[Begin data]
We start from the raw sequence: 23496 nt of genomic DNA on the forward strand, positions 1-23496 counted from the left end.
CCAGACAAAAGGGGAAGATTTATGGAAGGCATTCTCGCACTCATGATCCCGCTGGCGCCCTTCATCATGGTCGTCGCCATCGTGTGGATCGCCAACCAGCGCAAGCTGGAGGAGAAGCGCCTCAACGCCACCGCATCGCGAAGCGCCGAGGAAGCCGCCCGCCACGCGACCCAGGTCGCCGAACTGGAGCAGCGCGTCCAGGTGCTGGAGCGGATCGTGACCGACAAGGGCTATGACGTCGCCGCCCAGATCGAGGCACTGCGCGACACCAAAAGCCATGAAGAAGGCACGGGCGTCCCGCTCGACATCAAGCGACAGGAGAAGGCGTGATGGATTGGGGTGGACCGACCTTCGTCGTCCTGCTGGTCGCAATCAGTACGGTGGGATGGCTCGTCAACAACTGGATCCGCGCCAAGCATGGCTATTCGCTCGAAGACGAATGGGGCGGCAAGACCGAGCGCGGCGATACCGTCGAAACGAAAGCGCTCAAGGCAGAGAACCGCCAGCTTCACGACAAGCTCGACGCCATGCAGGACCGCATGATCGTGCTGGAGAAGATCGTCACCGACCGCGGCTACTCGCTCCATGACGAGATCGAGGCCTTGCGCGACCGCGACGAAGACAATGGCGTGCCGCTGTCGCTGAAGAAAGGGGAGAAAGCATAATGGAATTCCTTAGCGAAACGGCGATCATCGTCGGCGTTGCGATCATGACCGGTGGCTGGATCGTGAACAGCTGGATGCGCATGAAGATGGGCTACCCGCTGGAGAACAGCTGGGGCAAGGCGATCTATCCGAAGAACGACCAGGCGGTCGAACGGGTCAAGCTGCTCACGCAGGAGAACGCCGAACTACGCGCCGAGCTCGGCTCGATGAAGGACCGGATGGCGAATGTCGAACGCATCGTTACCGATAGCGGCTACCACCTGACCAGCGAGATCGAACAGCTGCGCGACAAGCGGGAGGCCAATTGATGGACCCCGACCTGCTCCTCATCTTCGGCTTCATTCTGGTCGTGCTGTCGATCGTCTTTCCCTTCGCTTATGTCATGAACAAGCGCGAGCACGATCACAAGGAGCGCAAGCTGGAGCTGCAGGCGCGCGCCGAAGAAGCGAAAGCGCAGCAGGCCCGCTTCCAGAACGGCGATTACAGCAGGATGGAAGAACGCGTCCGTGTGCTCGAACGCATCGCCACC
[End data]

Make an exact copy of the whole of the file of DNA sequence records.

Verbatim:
We start from the raw sequence: 23496 nt of genomic DNA on the forward strand, positions 1-23496 counted from the left end.
CCAGACAAAAGGGGAAGATTTATGGAAGGCATTCTCGCACTCATGATCCCGCTGGCGCCCTTCATCATGGTCGTCGCCATCGTGTGGATCGCCAACCAGCGCAAGCTGGAGGAGAAGCGCCTCAACGCCACCGCATCGCGAAGCGCCGAGGAAGCCGCCCGCCACGCGACCCAGGTCGCCGAACTGGAGCAGCGCGTCCAGGTGCTGGAGCGGATCGTGACCGACAAGGGCTATGACGTCGCCGCCCAGATCGAGGCACTGCGCGACACCAAAAGCCATGAAGAAGGCACGGGCGTCCCGCTCGACATCAAGCGACAGGAGAAGGCGTGATGGATTGGGGTGGACCGACCTTCGTCGTCCTGCTGGTCGCAATCAGTACGGTGGGATGGCTCGTCAACAACTGGATCCGCGCCAAGCATGGCTATTCGCTCGAAGACGAATGGGGCGGCAAGACCGAGCGCGGCGATACCGTCGAAACGAAAGCGCTCAAGGCAGAGAACCGCCAGCTTCACGACAAGCTCGACGCCATGCAGGACCGCATGATCGTGCTGGAGAAGATCGTCACCGACCGCGGCTACTCGCTCCATGACGAGATCGAGGCCTTGCGCGACCGCGACGAAGACAATGGCGTGCCGCTGTCGCTGAAGAAAGGGGAGAAAGCATAATGGAATTCCTTAGCGAAACGGCGATCATCGTCGGCGTTGCGATCATGACCGGTGGCTGGATCGTGAACAGCTGGATGCGCATGAAGATGGGCTACCCGCTGGAGAACAGCTGGGGCAAGGCGATCTATCCGAAGAACGACCAGGCGGTCGAACGGGTCAAGCTGCTCACGCAGGAGAACGCCGAACTACGCGCCGAGCTCGGCTCGATGAAGGACCGGATGGCGAATGTCGAACGCATCGTTACCGATAGCGGCTACCACCTGACCAGCGAGATCGAACAGCTGCGCGACAAGCGGGAGGCCAATTGATGGACCCCGACCTGCTCCTCATCTTCGGCTTCATTCTGGTCGTGCTGTCGATCGTCTTTCCCTTCGCTTATGTCATGAACAAGCGCGAGCACGATCACAAGGAGCGCAAGCTGGAGCTGCAGGCGCGCGCCGAAGAAGCGAAAGCGCAGCAGGCCCGCTTCCAGAACGGCGATTACAGCAGGATGGAAGAACGCGTCCGTGTGCTCGAACGCATCGCCACC